Bali resort grapples with mounting rabies epidemic
() - November 15, 2009 - 12:00pm

DENPASAR (AP) - Working from a tiny mobile clinic, the veterinary team netted and held down a dog plucked from the streets of Indonesia's most popular beach resort and administered a quick injection.

The shot was a rabies vaccine, and the stray was among only a few dozen lucky enough to receive the preventive treatment that could save its life. Authorities on Bali, nicknamed the "Land of Gods" because of its natural beauty and idillic climate, have responded to a deadly epidemic with vaccinations and widespread culling.

Despite protests from animal rights groups that argue vaccinations are the only humane solution, more than 25,000 feral dogs have been culled with poison in a year. In the same period, rabies killed 18 people and spread to seven out of Bali's nine districts.

The latest Indonesian epidemic is part of a regional problem, with about 31,000 out of 55,000 annual rabies deaths worldwide caused by dog bites in Asia, according to the WHO. Inoculations that cure humans already infected with rabies cost about $49 - more than 100 times the price of a preventive dog vaccination that runs about 30 cents.

Apparently unable to foot that cost, Bali has opted for the cheapest response, which is culling.

But culling is ineffective because of the nature of wild animals, warned the World Health Organization, World Society for the Protection of Animals (WSPA) and the local Bali Animal Welfare Association (BAWA).

Killing dogs immediately reduces the stray population, but leads to higher birth rates because those remaining thrive on the extra food and water. Their puppies survive in greater numbers than before.

"We believe culling fails to address the cause of the problem. That's why it doesn't work," said Sarah Vallentine, WSPA's program manager for Companion Animals in Asia. "It also alienates dog owners, the very people you want on your side if you want to stop rabies."

Most of the estimated 300,000 to 450,000 dogs are strays and roam the streets in search of scraps. They are being poisoned with the relatively cheap drug strychnine, laced in food or put on a blow dart.

Rabies has an almost 100 percent cure rate when treated quickly with a series of shots, but without the right care it is usually fatal. By the time symptoms are discovered it is often too late, and the infected person will die painfully within seven days.

Children are particularly vulnerable because they have closer contact with dogs and are less likely to report a bite or get first aid.

Budget shortfalls, a lack of political support and insufficient personnel are holding up a vaccination program on Bali, said Rita Kusriatuti, a leading official for communicable animal diseases.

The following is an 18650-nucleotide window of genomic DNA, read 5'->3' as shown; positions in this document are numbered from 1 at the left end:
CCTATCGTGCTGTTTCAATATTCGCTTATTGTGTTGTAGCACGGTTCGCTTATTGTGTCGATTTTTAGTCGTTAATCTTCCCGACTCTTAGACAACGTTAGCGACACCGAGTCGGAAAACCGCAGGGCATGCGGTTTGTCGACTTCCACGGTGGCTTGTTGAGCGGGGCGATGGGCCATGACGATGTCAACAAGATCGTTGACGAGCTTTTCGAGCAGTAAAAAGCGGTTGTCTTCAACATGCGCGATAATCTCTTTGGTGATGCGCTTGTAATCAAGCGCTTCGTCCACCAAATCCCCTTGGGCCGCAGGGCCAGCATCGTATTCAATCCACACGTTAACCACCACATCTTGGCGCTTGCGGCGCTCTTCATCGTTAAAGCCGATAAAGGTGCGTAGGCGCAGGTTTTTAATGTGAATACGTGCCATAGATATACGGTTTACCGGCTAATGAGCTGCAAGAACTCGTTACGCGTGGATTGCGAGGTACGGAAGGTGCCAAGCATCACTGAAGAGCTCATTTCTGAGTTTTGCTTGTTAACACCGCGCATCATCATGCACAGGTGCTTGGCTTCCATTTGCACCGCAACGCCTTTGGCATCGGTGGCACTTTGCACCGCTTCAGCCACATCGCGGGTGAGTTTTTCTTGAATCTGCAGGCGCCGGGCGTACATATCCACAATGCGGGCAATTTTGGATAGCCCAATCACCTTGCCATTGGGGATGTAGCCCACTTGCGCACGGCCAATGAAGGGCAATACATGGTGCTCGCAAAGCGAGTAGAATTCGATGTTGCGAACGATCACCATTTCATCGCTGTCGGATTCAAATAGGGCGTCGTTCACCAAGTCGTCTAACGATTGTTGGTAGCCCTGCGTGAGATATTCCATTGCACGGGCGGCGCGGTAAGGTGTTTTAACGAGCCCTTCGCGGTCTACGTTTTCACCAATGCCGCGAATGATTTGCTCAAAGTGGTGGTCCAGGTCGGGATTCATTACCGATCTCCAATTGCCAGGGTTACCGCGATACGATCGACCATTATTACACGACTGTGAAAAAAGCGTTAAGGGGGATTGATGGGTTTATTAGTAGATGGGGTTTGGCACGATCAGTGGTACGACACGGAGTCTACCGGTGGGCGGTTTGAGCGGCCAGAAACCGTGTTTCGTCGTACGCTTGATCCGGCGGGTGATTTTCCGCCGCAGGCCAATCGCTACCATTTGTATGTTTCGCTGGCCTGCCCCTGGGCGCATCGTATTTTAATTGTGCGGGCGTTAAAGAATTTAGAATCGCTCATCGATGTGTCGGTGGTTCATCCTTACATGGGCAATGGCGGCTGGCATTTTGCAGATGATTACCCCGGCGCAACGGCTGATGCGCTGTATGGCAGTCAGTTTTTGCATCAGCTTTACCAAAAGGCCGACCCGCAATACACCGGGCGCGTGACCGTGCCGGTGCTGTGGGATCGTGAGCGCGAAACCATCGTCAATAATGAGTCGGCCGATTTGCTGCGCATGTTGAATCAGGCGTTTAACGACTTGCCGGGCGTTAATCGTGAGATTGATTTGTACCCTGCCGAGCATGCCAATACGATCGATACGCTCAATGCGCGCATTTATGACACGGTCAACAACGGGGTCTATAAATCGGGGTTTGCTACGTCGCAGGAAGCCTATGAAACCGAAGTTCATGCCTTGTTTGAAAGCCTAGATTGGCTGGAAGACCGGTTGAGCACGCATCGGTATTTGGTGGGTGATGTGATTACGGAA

BAWA, run by Californian Janice Girardi, is struggling in the meantime to fill that gap. Established in 2006, the organization has 34 employees who operate a mobile clinic and plans to hire 10 more just to fight rabies.

An anti-rabies strategy was successfully applied in Chennai, an Indian city of 8 million, where 120 people died at the peak of an epidemic in 1996. Rabies cases and dog bites dropped dramatically to no fatalities by 2005 and not a single rabies death has been reported since January 2008.

A first rabies death was recorded on Bali in November 2008, but the epidemic seems to have had little impact on a generally busy year for tourism - an industry that contributes up to 80 percent of Bali's economy and draws millions of foreigners to Indonesia.

Bali could be rabies free within 12 month with a budget of $1 million, Girardi said in an interview. Bali officials have set a goal of eradicating rabies by 2012.

An outbreak began on the nearby Indonesian island of Flores in 1987 and at least 113 human deaths were reported between 1998 and 2003. Roughly 500,000 dogs, or 70 percent of the stray population, were clubbed to death.

Girardi's teams have worked with the Ministry of Animal Husbandry to vaccinate dogs in select villages on Bali over the past year, with about 60,000 dogs having been helped.

In the Balinese village of Silakarang, 59 dogs were inoculated last month when residents brought out their pets to the mobile vaccination station after being summoned by the local chief.

Even as officials focus on culling, Girardi believes the Balinese people would not kill dogs if they had another option.

"That option, of course, is to vaccinate the dogs, which we believe is the only way to eliminate rabies," she said.


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